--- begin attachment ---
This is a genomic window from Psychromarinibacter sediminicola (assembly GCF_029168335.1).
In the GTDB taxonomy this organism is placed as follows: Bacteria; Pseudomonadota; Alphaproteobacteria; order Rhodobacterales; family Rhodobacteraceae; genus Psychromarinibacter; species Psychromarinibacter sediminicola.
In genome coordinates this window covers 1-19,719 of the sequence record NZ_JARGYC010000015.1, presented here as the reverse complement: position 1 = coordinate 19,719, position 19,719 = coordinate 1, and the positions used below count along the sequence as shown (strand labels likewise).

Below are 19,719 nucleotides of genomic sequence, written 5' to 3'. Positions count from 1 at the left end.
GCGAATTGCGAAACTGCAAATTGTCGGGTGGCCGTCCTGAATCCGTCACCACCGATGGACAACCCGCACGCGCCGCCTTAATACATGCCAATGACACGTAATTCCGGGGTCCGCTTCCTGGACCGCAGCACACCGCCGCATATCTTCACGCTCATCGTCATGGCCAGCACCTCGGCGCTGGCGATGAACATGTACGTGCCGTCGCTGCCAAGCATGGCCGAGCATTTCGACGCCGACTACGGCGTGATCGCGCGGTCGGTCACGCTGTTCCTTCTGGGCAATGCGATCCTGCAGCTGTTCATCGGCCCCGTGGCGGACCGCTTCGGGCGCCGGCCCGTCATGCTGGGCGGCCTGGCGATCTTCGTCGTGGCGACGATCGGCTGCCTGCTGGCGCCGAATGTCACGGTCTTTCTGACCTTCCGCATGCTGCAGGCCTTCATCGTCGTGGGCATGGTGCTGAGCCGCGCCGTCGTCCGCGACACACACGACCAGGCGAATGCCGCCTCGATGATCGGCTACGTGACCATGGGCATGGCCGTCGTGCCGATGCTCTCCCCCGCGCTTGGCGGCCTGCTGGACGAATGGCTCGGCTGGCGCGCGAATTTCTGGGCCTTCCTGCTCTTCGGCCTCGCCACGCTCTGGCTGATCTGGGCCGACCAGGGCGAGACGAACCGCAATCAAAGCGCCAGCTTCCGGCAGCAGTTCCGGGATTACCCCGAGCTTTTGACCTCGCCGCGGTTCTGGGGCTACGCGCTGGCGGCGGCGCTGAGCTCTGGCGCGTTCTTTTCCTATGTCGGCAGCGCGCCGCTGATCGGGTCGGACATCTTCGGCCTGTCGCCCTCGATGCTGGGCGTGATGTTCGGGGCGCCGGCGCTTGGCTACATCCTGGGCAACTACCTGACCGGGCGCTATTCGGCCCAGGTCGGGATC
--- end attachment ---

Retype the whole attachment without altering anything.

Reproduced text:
This is a genomic window from Psychromarinibacter sediminicola (assembly GCF_029168335.1).
In the GTDB taxonomy this organism is placed as follows: Bacteria; Pseudomonadota; Alphaproteobacteria; order Rhodobacterales; family Rhodobacteraceae; genus Psychromarinibacter; species Psychromarinibacter sediminicola.
In genome coordinates this window covers 1-19,719 of the sequence record NZ_JARGYC010000015.1, presented here as the reverse complement: position 1 = coordinate 19,719, position 19,719 = coordinate 1, and the positions used below count along the sequence as shown (strand labels likewise).

Below are 19,719 nucleotides of genomic sequence, written 5' to 3'. Positions count from 1 at the left end.
GCGAATTGCGAAACTGCAAATTGTCGGGTGGCCGTCCTGAATCCGTCACCACCGATGGACAACCCGCACGCGCCGCCTTAATACATGCCAATGACACGTAATTCCGGGGTCCGCTTCCTGGACCGCAGCACACCGCCGCATATCTTCACGCTCATCGTCATGGCCAGCACCTCGGCGCTGGCGATGAACATGTACGTGCCGTCGCTGCCAAGCATGGCCGAGCATTTCGACGCCGACTACGGCGTGATCGCGCGGTCGGTCACGCTGTTCCTTCTGGGCAATGCGATCCTGCAGCTGTTCATCGGCCCCGTGGCGGACCGCTTCGGGCGCCGGCCCGTCATGCTGGGCGGCCTGGCGATCTTCGTCGTGGCGACGATCGGCTGCCTGCTGGCGCCGAATGTCACGGTCTTTCTGACCTTCCGCATGCTGCAGGCCTTCATCGTCGTGGGCATGGTGCTGAGCCGCGCCGTCGTCCGCGACACACACGACCAGGCGAATGCCGCCTCGATGATCGGCTACGTGACCATGGGCATGGCCGTCGTGCCGATGCTCTCCCCCGCGCTTGGCGGCCTGCTGGACGAATGGCTCGGCTGGCGCGCGAATTTCTGGGCCTTCCTGCTCTTCGGCCTCGCCACGCTCTGGCTGATCTGGGCCGACCAGGGCGAGACGAACCGCAATCAAAGCGCCAGCTTCCGGCAGCAGTTCCGGGATTACCCCGAGCTTTTGACCTCGCCGCGGTTCTGGGGCTACGCGCTGGCGGCGGCGCTGAGCTCTGGCGCGTTCTTTTCCTATGTCGGCAGCGCGCCGCTGATCGGGTCGGACATCTTCGGCCTGTCGCCCTCGATGCTGGGCGTGATGTTCGGGGCGCCGGCGCTTGGCTACATCCTGGGCAACTACCTGACCGGGCGCTATTCGGCCCAGGTCGGGATC